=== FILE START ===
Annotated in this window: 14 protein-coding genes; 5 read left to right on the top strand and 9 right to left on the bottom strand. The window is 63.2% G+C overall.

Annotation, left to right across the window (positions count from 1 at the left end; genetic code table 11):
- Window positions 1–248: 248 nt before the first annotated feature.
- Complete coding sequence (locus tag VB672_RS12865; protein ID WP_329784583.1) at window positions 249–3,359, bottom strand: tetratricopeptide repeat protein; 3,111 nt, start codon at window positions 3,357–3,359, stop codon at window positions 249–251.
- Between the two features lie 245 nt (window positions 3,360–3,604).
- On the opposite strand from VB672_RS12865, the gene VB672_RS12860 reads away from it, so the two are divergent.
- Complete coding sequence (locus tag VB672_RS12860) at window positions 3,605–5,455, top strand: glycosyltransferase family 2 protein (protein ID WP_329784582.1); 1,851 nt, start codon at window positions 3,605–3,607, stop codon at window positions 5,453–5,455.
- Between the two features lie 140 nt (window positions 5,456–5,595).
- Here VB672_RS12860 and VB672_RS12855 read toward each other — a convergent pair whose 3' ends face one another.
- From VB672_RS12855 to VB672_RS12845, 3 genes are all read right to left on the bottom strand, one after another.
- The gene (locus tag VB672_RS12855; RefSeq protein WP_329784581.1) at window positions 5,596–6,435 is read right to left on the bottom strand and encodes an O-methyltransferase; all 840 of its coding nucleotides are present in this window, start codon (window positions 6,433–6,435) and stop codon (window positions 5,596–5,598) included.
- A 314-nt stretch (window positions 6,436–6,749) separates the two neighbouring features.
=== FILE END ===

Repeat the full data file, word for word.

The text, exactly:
Annotated in this window: 14 protein-coding genes; 5 read left to right on the top strand and 9 right to left on the bottom strand. The window is 63.2% G+C overall.

Annotation, left to right across the window (positions count from 1 at the left end; genetic code table 11):
- Window positions 1–248: 248 nt before the first annotated feature.
- Complete coding sequence (locus tag VB672_RS12865; protein ID WP_329784583.1) at window positions 249–3,359, bottom strand: tetratricopeptide repeat protein; 3,111 nt, start codon at window positions 3,357–3,359, stop codon at window positions 249–251.
- Between the two features lie 245 nt (window positions 3,360–3,604).
- On the opposite strand from VB672_RS12865, the gene VB672_RS12860 reads away from it, so the two are divergent.
- Complete coding sequence (locus tag VB672_RS12860) at window positions 3,605–5,455, top strand: glycosyltransferase family 2 protein (protein ID WP_329784582.1); 1,851 nt, start codon at window positions 3,605–3,607, stop codon at window positions 5,453–5,455.
- Between the two features lie 140 nt (window positions 5,456–5,595).
- Here VB672_RS12860 and VB672_RS12855 read toward each other — a convergent pair whose 3' ends face one another.
- From VB672_RS12855 to VB672_RS12845, 3 genes are all read right to left on the bottom strand, one after another.
- The gene (locus tag VB672_RS12855; RefSeq protein WP_329784581.1) at window positions 5,596–6,435 is read right to left on the bottom strand and encodes an O-methyltransferase; all 840 of its coding nucleotides are present in this window, start codon (window positions 6,433–6,435) and stop codon (window positions 5,596–5,598) included.
- A 314-nt stretch (window positions 6,436–6,749) separates the two neighbouring features.